This is the first time I saw the sun during this trip in India. Every single day in the last week – be it in Delhi, Bangalore, Hyderabad, Kolkata, Kalyani, Lucknow or Kanpur, all I saw was totally overcast skies – and I mean not a single break in the cloud cover the whole day.
It is like India got a head start on the full solar eclipse a few days earlier…
For the first time, on the drive from Kanpur to Lucknow airport, I was able to spot the sun. Asked the driver to stop the car so I could take a couple of shots…
We called it “Kokil” (this is from the cuckoo family). Has the distinct blood shot red eyes…
Shot with a DSLR from bout 40 yards away..
Found in my father in law’s garden. Again, taken with an iPhone…
Taken with an iPhone at less than 6 cm distance…
I am not sure if all my friends in India will agree with this – these days, there seems to be far less number of the common birds that we grew up with. I remember seeing a lot of sparrows (chorui pakhi), crows (kaak) and common mynas (salikh) everyday in those days. I barely see any these days.
This trip, so far I have spotted a common myna and a crow from the balcony of my dad’s house…
This is the common myna.
“Na samjho ke hum
Pee gaye peete peete
Ki thoda sa hum
Ji gaye peete peete”
“Please do not misunderstand that
I became drunk …
Because I kept on drinking
Think about it this way…
That I got to live life a little…
Because I kept drinking…”
“Koi ummeed bar nahin aati
Koi soorat nazar nahin aati
Maut ka ek din mu’ayyan hai
Neend kyun raat bhar nahi aati?”
Roughly translated.. (Improvements always welcome…)
“I don’t see any hope coming my way
Nor a visage of a solution meets my sight
That death will come one day is definitely true
Then why is it that I cannot sleep all night?”
This is where our US journey had started. Nearly a quarter century ago, after getting married in a court of law in India, we had headed out to the US. And this was the airport that we finally had stopped our journey in. After thirty hours of flight or so, I was completely dazed and thoroughly ill equipped to understand anything foreign (e.g. I had entered a “Restroom” at the airport thinking that is where I could catch some rest during transit 🙂 Don’t blame me – in India, we called them “Toilets”).
In any case, our entire married life has been in the US and it all started at this airport in this country.
We come back to this airport every single year.
Last evening, not having anything better to do, Sharmila and I went for a walk on the boardwalk by the beach. After a bit, we found some rocking chairs lined up along the walk under a street lamp and decided to settle down in two of them. With our plastic coffee cups. Which were filled up with red wine 🙂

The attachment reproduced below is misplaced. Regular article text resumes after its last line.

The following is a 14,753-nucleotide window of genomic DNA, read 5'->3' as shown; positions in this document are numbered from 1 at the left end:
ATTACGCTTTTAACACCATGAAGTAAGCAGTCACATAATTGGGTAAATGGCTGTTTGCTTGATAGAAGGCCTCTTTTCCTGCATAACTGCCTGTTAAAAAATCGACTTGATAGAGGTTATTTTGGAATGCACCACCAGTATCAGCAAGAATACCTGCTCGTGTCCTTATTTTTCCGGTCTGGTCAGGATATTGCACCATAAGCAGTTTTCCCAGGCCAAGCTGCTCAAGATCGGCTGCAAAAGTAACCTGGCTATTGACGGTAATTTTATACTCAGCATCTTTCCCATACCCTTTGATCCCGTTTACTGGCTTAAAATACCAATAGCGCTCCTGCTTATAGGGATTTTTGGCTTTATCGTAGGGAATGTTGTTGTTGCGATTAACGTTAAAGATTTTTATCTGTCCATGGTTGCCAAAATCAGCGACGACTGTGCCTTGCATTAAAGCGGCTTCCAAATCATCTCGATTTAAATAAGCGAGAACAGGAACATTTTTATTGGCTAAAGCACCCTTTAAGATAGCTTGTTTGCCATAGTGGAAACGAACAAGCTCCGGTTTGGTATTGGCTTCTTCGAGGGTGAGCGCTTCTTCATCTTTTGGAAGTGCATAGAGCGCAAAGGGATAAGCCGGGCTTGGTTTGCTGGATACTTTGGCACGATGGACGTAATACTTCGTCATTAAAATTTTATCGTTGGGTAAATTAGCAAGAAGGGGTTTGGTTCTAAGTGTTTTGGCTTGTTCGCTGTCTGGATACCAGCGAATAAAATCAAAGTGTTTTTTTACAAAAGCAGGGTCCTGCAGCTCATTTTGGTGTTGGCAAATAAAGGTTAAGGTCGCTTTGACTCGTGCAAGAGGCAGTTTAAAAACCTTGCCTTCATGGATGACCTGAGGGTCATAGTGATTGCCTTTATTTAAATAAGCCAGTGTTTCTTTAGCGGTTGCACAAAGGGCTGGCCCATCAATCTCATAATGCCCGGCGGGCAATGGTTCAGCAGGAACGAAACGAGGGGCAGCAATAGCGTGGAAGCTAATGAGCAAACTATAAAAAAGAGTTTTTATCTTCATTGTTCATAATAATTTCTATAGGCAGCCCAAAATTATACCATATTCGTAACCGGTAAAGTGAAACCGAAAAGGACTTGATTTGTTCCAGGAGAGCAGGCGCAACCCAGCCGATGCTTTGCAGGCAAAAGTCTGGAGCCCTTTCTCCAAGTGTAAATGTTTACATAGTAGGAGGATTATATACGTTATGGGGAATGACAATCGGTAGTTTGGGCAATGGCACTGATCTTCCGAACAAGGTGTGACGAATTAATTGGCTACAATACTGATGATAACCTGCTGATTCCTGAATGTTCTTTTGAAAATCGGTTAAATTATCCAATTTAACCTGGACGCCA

I had some powerful “living in the NOW” moments. First, the picture does not do full justice to the ambience. What you do not see is the roaring noise of the waves in the dark in the front. Or the strong sea breeze leaving a very pleasant feeling as it kissed the skin.
It being dark, nothing of the mighty ocean could be seen. Except for the dotted lights of a ship here and a plane there against the large black canvas of a moonless night. What could be seen is a lot of people walking on the boardwalk under the streetlights. It has been a long long time since I had sat down and relaxed and just watched people. You know just watch them as they come and go.
There were old people shuffling along, there were families strolling with the adults having some meaningful discussions and the kids just frolicking along, the young kids in whatever would be considered today’s fashionable beach clothes going in a group, the clearly well to do lady in high heels and the seemingly homeless person with all his belongings in a bike he was pulling along…
I had completely forgotten “people watching”. Just sitting there. Watching them go from left to right and some more from right to left. In a completely non-judgmental way. You know – like they say being “in the flow”.
And then the mind wavered. And speeded to the past. Not sure whether it was the breeze on the skin or the dim streetlight, the mind time traveled in a jiffy to the summer nights in Durgapur when I was barely a kindergartener or possibly in first grade. My dad had an “easy chair” (a cross between a foldable hammock and a lounge chair) and in those sultry evenings, he used to sit down outside in the light breeze. I would join him and sit in a small chair. Pulling up the chair closer to him, I would incessantly ask him questions about those blue twinkling stuff in an otherwise dark sky. And watch anybody who went by the sole streetlight that would be lit up half a block away…
Keeping up with the speed of life, they say is a big challenge.
I find slowing down far more challenging.